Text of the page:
Boehm, Anthony William

, minister of the German chapel at St. James’s, London, the son of Anthony Boehm, minister at Oeetorff, in the county of Pyrmont, in Germany, who died 1679, was born June 1, 1673, and after his father’s death was sent to school at Lemgo, and afterwards at Hameln, whence, after making proficiency in Greek and Latin, he was removed to the newly-erected university at Halle. Having finished the usual course of studies here, and taken orders, he was for some time employed as tutor to the sons of noblemen and gentlemen. About the year 1701, some German families in London requested of the university of Halle to send over a proper person as schoolmaster to their children. Boehm was invited to accept this situation, and arrived at London in November of that year, where his first object was to acquire the English language. In 1702 he opened a school in Bedfordbnry, but met with so little encouragement, although invited hither for the purpose, that he must have returned to his own country, if, in 1705, he had not been appointed by prince George of Denmark, queen Anne’s husband, to be one of his chaplains, and officiate at his chapel, which he did for some time alternately with his colleague Crusius, and gave so much satisfaction, not only to the prince, but to the queen, that after his highness’s death, in 1708, the queen ordered the same service to be continued, and gave him access to her presence, which he improved occasionally in the promotion of acts, of charity and humanity. On one occasion, particularly, by his intercession, the queen prevailed on the king of France to release many of th French Protestants condemned to the gallies for religion. When king George I. came to the crown, Mr. Boehm was confirmed in his station, which beheld to his death, May 27, 1722. He was buried in Greenwich church-yard, with a characteristic epitaph. He appears to have been a man of unfeigned and fervent piety, and remarkably zealous in promoting works of piety and charity. Dr. Watts said of him, that he feared there were but few such men then in England, British or German, Episcopal or Non -conformist. His original works are 1. “Enchiridion Precum, cum introductione de natura Orationis,1707, 1715, 8vo. 2. “A volume of | discourses and tracts,” in English. 3. “The duty of Reformation,1718. 4. “The doctrine of godly sorrow,1720. 5. “Plain directions for reading the Holy Bible,1708, and 1721. 6. “Various pious tracts, in the German language. He also translared the” Pietas Hallensis,“a curious history of the rise and progress of the Orphan school at Halle, 1705 6 7, and the first” Account of the Protestant mission at Tranquebar,“1709 11, some parts of the works of bishop Hopkins, Dr. Barrow, &c. Arndt’s” True Christianity" and edited a Latin edition of the same, and editions of some other pious treatises by foreign divines. He left an unfinished history of the reformation in England from Henry VIII. to Charles II. and some other manuscripts. 1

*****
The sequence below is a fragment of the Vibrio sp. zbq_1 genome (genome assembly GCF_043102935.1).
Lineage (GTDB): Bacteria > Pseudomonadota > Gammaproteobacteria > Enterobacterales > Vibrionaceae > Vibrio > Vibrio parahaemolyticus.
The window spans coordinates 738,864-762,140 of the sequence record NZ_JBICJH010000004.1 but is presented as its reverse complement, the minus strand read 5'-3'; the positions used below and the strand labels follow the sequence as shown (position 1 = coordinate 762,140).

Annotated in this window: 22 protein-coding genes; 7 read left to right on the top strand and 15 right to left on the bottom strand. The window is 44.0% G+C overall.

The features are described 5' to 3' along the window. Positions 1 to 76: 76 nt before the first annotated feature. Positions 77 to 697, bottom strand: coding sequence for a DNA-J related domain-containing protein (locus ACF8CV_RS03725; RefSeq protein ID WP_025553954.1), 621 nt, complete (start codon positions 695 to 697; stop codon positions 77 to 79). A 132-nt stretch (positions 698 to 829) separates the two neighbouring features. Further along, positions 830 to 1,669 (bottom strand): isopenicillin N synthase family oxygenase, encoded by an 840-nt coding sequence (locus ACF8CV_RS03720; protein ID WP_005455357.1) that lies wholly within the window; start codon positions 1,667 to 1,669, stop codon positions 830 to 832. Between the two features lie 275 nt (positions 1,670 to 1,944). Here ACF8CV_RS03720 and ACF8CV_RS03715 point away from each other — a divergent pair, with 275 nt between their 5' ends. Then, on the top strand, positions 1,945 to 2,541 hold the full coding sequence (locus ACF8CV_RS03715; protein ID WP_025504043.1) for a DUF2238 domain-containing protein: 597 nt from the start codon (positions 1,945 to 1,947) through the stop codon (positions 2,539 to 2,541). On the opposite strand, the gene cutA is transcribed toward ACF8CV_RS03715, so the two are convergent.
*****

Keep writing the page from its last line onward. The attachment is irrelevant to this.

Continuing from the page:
Life by J. J. Rambaob, translated by Jacobi, Loud. 1735, 8vo.